Purpose: Macular disease is a leading cause of irreversible vision loss. Imaging technologies have the potential to minimize the devastating consequences of these disorders through early detection. The aim of this study was to assess the imaging preferences of practicing Australian optometrists and to evaluate the effect of imaging on the diagnosis and management of macular disease.
Methods: Case vignettes (computer-based case simulations) were designed from ten randomly selected patients seen at the Centre for Eye Health for a macular assessment. Following presentation of the case history, preliminary tests and fundus photography, participants were prompted for their diagnosis, management and imaging preference. One additional imaging result (multispectral images, fundus autofluorescence, or optical coherence tomography – OCT) was then provided and the questions repeated. Final responses were recorded after displaying all imaging results simultaneously. In the allotted time, 82 practicing optometrists completed between one and ten cases each in random order, giving a total of 719 complete responses.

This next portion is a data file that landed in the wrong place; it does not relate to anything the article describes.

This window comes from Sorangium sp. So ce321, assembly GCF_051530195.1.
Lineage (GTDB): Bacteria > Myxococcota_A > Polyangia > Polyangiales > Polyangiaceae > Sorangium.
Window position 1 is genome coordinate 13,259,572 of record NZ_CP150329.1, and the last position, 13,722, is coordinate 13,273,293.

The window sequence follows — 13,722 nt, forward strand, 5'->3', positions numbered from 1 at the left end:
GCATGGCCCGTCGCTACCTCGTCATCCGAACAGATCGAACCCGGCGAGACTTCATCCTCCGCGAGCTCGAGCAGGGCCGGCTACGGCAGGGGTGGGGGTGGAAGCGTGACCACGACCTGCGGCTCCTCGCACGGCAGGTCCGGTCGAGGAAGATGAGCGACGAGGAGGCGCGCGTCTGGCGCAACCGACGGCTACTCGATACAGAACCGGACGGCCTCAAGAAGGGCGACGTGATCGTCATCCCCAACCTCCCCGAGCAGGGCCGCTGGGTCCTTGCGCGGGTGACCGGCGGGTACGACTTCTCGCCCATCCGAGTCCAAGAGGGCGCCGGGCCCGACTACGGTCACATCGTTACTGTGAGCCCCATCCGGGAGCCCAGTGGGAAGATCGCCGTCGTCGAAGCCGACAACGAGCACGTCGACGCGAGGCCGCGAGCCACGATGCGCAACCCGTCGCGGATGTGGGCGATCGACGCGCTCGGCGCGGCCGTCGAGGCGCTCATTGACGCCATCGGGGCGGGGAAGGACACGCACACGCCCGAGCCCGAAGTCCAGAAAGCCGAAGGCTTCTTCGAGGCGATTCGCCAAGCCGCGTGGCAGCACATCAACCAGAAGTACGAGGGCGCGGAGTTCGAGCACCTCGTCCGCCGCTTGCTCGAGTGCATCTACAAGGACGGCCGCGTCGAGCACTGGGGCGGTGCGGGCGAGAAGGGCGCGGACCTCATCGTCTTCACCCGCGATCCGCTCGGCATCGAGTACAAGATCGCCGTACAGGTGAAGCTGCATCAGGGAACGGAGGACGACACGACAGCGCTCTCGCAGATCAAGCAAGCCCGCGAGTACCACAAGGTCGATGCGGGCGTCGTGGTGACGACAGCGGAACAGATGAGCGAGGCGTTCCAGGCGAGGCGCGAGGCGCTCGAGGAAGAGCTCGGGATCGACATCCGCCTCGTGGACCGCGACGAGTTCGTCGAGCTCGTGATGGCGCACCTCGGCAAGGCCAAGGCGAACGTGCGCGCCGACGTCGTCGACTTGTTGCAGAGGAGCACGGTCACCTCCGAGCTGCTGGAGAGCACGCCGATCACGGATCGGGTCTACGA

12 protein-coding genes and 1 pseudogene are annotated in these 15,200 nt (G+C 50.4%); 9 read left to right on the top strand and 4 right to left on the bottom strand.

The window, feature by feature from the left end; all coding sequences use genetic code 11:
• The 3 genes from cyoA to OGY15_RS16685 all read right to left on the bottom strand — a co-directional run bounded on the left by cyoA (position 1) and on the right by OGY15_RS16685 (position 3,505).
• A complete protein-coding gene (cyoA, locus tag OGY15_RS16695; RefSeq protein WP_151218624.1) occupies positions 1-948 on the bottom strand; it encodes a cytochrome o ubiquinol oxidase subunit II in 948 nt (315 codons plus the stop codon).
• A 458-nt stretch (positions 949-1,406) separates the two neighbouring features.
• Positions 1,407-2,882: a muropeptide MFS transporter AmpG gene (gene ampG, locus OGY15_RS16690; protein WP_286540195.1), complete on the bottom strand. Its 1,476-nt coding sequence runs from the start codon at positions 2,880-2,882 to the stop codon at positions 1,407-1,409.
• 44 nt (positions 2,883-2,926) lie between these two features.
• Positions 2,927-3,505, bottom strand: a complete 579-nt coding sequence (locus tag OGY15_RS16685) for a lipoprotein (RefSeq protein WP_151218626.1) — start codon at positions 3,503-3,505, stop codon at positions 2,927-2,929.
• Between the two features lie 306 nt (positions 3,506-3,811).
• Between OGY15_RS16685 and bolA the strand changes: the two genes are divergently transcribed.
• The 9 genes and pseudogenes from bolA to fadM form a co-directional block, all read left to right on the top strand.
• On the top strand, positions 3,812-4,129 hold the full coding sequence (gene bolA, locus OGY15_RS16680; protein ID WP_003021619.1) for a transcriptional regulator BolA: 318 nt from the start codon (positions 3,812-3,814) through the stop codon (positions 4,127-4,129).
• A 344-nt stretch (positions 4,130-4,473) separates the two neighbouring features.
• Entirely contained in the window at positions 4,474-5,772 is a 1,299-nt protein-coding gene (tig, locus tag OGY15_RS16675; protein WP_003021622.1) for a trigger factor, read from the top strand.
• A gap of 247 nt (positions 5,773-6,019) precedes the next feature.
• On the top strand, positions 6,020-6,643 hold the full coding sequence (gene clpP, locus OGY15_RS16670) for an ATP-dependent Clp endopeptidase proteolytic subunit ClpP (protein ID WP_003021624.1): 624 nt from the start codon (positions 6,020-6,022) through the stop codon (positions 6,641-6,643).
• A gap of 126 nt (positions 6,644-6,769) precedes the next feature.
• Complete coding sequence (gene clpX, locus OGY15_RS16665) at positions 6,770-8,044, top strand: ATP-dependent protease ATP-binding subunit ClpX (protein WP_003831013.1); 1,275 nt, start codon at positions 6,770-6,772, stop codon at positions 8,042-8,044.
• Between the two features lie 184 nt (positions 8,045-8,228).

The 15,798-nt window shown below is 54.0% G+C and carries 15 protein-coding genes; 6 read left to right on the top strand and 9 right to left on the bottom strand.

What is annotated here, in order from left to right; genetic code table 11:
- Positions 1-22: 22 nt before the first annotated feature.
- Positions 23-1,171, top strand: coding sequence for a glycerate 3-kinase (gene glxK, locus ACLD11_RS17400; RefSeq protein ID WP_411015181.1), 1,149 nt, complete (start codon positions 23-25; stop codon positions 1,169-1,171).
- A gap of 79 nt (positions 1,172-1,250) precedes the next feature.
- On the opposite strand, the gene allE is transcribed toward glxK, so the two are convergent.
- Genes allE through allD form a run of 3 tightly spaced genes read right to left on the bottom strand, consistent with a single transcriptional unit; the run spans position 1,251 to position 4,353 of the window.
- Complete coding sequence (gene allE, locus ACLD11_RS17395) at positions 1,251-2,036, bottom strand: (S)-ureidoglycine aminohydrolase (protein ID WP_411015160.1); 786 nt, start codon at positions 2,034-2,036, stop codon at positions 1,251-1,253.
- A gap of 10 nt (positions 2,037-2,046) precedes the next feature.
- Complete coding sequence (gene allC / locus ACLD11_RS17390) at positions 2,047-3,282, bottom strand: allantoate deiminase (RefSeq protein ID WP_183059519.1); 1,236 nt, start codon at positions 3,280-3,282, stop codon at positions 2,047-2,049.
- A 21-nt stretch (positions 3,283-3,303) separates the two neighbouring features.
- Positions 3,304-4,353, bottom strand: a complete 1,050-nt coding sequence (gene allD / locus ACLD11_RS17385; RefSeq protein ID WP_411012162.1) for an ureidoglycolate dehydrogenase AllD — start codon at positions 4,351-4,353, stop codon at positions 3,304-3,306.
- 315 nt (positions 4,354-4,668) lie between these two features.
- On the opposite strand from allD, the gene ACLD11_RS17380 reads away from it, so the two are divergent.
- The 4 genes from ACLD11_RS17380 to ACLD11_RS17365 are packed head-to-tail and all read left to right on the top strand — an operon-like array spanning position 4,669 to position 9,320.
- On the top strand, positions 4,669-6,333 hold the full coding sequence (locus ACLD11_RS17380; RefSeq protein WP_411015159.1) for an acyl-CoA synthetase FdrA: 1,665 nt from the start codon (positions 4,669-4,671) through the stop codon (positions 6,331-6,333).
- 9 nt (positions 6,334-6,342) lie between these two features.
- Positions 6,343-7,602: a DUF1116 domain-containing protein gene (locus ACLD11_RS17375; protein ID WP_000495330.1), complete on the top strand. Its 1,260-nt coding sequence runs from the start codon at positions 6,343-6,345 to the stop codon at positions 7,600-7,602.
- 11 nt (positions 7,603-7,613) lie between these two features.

Results: Participants were predominantly female (65%), and aged between 22 and 78 years. The presence of macular pathology was accurately identified in 412/505 instances (82% sensitivity). This improved by 8% adding a single imaging modality and a further 1% using all available imaging results in combination (Cochran’s Q, p < 0.001). There were 21/72 (29%) false positives in round one, 37/72 (51%) in round two and 42/72 (58%) in round three. Across all responses, OCT was most preferred (547/719; 76%). Imaging was also positively associated with a management preference to refer rather than monitor (Cochran’s Q, p < 0.001).
Conclusion(s): Without any additional training, the interpretation of imaging by practicing Australian optometrists was associated with an improvement in diagnosis. However, it was also associated with a higher false positive rate and referral.